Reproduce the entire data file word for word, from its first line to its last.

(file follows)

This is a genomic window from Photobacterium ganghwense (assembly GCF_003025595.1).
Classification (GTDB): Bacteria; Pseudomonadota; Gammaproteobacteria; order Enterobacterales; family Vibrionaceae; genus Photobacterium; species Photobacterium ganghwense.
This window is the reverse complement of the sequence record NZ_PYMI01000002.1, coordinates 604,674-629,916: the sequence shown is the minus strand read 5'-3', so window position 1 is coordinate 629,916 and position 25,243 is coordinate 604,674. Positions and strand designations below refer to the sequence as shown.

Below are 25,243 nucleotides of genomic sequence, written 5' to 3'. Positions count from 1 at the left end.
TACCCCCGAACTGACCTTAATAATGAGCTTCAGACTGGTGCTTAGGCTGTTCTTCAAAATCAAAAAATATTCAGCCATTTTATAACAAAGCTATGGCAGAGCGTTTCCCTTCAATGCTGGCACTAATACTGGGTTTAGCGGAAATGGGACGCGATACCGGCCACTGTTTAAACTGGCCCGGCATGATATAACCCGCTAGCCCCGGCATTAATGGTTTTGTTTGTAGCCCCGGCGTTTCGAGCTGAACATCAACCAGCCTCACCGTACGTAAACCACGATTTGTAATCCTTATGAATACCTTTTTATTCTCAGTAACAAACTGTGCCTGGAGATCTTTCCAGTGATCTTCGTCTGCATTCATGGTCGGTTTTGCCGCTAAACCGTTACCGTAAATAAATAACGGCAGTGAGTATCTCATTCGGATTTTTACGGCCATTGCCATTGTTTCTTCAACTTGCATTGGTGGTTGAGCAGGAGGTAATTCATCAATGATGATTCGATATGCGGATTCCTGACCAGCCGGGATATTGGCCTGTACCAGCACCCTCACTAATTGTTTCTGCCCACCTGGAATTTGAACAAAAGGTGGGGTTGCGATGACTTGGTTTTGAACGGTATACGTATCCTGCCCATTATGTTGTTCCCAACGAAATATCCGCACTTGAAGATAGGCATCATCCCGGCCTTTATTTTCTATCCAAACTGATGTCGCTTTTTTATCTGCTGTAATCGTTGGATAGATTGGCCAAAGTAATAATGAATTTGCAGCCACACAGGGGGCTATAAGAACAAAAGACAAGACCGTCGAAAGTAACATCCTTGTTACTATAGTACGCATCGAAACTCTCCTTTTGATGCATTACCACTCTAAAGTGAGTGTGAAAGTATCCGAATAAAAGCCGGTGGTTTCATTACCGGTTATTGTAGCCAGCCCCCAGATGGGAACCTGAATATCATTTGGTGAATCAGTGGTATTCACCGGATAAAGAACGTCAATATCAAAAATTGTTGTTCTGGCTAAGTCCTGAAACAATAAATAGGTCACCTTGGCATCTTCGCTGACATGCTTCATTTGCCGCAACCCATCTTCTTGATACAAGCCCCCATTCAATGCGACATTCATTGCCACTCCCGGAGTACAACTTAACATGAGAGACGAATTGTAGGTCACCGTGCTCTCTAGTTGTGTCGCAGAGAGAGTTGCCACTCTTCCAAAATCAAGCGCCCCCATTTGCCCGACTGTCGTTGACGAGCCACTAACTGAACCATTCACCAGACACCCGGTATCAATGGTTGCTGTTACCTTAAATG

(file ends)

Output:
This is a genomic window from Photobacterium ganghwense (assembly GCF_003025595.1).
Classification (GTDB): Bacteria; Pseudomonadota; Gammaproteobacteria; order Enterobacterales; family Vibrionaceae; genus Photobacterium; species Photobacterium ganghwense.
This window is the reverse complement of the sequence record NZ_PYMI01000002.1, coordinates 604,674-629,916: the sequence shown is the minus strand read 5'-3', so window position 1 is coordinate 629,916 and position 25,243 is coordinate 604,674. Positions and strand designations below refer to the sequence as shown.

Below are 25,243 nucleotides of genomic sequence, written 5' to 3'. Positions count from 1 at the left end.
TACCCCCGAACTGACCTTAATAATGAGCTTCAGACTGGTGCTTAGGCTGTTCTTCAAAATCAAAAAATATTCAGCCATTTTATAACAAAGCTATGGCAGAGCGTTTCCCTTCAATGCTGGCACTAATACTGGGTTTAGCGGAAATGGGACGCGATACCGGCCACTGTTTAAACTGGCCCGGCATGATATAACCCGCTAGCCCCGGCATTAATGGTTTTGTTTGTAGCCCCGGCGTTTCGAGCTGAACATCAACCAGCCTCACCGTACGTAAACCACGATTTGTAATCCTTATGAATACCTTTTTATTCTCAGTAACAAACTGTGCCTGGAGATCTTTCCAGTGATCTTCGTCTGCATTCATGGTCGGTTTTGCCGCTAAACCGTTACCGTAAATAAATAACGGCAGTGAGTATCTCATTCGGATTTTTACGGCCATTGCCATTGTTTCTTCAACTTGCATTGGTGGTTGAGCAGGAGGTAATTCATCAATGATGATTCGATATGCGGATTCCTGACCAGCCGGGATATTGGCCTGTACCAGCACCCTCACTAATTGTTTCTGCCCACCTGGAATTTGAACAAAAGGTGGGGTTGCGATGACTTGGTTTTGAACGGTATACGTATCCTGCCCATTATGTTGTTCCCAACGAAATATCCGCACTTGAAGATAGGCATCATCCCGGCCTTTATTTTCTATCCAAACTGATGTCGCTTTTTTATCTGCTGTAATCGTTGGATAGATTGGCCAAAGTAATAATGAATTTGCAGCCACACAGGGGGCTATAAGAACAAAAGACAAGACCGTCGAAAGTAACATCCTTGTTACTATAGTACGCATCGAAACTCTCCTTTTGATGCATTACCACTCTAAAGTGAGTGTGAAAGTATCCGAATAAAAGCCGGTGGTTTCATTACCGGTTATTGTAGCCAGCCCCCAGATGGGAACCTGAATATCATTTGGTGAATCAGTGGTATTCACCGGATAAAGAACGTCAATATCAAAAATTGTTGTTCTGGCTAAGTCCTGAAACAATAAATAGGTCACCTTGGCATCTTCGCTGACATGCTTCATTTGCCGCAACCCATCTTCTTGATACAAGCCCCCATTCAATGCGACATTCATTGCCACTCCCGGAGTACAACTTAACATGAGAGACGAATTGTAGGTCACCGTGCTCTCTAGTTGTGTCGCAGAGAGAGTTGCCACTCTTCCAAAATCAAGCGCCCCCATTTGCCCGACTGTCGTTGACGAGCCACTAACTGAACCATTCACCAGACACCCGGTATCAATGGTTGCTGTTACCTTAAATG